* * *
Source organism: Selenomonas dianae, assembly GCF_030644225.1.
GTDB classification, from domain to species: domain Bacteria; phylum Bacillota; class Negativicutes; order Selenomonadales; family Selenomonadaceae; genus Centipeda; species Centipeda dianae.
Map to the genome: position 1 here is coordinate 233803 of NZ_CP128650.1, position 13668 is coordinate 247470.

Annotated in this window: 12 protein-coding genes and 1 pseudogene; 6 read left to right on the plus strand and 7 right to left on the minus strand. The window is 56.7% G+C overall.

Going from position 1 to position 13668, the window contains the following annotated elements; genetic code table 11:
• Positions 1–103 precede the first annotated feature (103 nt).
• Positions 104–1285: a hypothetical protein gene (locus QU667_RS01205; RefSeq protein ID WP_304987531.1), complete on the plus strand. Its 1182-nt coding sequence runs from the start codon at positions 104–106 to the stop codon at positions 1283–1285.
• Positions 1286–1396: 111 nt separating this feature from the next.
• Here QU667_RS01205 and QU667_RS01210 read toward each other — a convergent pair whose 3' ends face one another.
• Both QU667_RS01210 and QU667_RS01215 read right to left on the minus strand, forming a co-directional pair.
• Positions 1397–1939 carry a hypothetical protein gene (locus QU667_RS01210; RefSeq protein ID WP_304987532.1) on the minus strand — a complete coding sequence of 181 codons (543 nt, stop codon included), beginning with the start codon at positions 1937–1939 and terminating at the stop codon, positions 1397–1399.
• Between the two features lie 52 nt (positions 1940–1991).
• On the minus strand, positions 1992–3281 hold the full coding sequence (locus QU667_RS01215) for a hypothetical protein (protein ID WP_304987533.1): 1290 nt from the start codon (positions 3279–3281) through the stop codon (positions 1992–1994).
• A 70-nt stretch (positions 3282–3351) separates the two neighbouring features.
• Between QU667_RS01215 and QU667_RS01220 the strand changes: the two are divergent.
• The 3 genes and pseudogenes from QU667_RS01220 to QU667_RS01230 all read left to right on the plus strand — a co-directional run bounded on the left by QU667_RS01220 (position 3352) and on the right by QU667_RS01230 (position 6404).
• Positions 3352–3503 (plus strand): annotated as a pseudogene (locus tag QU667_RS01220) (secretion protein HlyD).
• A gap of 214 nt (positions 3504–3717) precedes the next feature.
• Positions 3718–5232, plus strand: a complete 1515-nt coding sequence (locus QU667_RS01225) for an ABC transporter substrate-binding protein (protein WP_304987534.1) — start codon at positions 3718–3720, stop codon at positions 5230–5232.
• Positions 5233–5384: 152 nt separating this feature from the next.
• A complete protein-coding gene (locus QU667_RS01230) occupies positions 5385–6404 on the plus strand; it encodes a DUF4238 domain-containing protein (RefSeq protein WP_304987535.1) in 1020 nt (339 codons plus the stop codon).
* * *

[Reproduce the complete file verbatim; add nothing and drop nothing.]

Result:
Source organism: Selenomonas dianae, assembly GCF_030644225.1.
GTDB classification, from domain to species: domain Bacteria; phylum Bacillota; class Negativicutes; order Selenomonadales; family Selenomonadaceae; genus Centipeda; species Centipeda dianae.
Map to the genome: position 1 here is coordinate 233803 of NZ_CP128650.1, position 13668 is coordinate 247470.

Annotated in this window: 12 protein-coding genes and 1 pseudogene; 6 read left to right on the plus strand and 7 right to left on the minus strand. The window is 56.7% G+C overall.

Going from position 1 to position 13668, the window contains the following annotated elements; genetic code table 11:
• Positions 1–103 precede the first annotated feature (103 nt).
• Positions 104–1285: a hypothetical protein gene (locus QU667_RS01205; RefSeq protein ID WP_304987531.1), complete on the plus strand. Its 1182-nt coding sequence runs from the start codon at positions 104–106 to the stop codon at positions 1283–1285.
• Positions 1286–1396: 111 nt separating this feature from the next.
• Here QU667_RS01205 and QU667_RS01210 read toward each other — a convergent pair whose 3' ends face one another.
• Both QU667_RS01210 and QU667_RS01215 read right to left on the minus strand, forming a co-directional pair.
• Positions 1397–1939 carry a hypothetical protein gene (locus QU667_RS01210; RefSeq protein ID WP_304987532.1) on the minus strand — a complete coding sequence of 181 codons (543 nt, stop codon included), beginning with the start codon at positions 1937–1939 and terminating at the stop codon, positions 1397–1399.
• Between the two features lie 52 nt (positions 1940–1991).
• On the minus strand, positions 1992–3281 hold the full coding sequence (locus QU667_RS01215) for a hypothetical protein (protein ID WP_304987533.1): 1290 nt from the start codon (positions 3279–3281) through the stop codon (positions 1992–1994).
• A 70-nt stretch (positions 3282–3351) separates the two neighbouring features.
• Between QU667_RS01215 and QU667_RS01220 the strand changes: the two are divergent.
• The 3 genes and pseudogenes from QU667_RS01220 to QU667_RS01230 all read left to right on the plus strand — a co-directional run bounded on the left by QU667_RS01220 (position 3352) and on the right by QU667_RS01230 (position 6404).
• Positions 3352–3503 (plus strand): annotated as a pseudogene (locus tag QU667_RS01220) (secretion protein HlyD).
• A gap of 214 nt (positions 3504–3717) precedes the next feature.
• Positions 3718–5232, plus strand: a complete 1515-nt coding sequence (locus QU667_RS01225) for an ABC transporter substrate-binding protein (protein WP_304987534.1) — start codon at positions 3718–3720, stop codon at positions 5230–5232.
• Positions 5233–5384: 152 nt separating this feature from the next.
• A complete protein-coding gene (locus QU667_RS01230) occupies positions 5385–6404 on the plus strand; it encodes a DUF4238 domain-containing protein (RefSeq protein WP_304987535.1) in 1020 nt (339 codons plus the stop codon).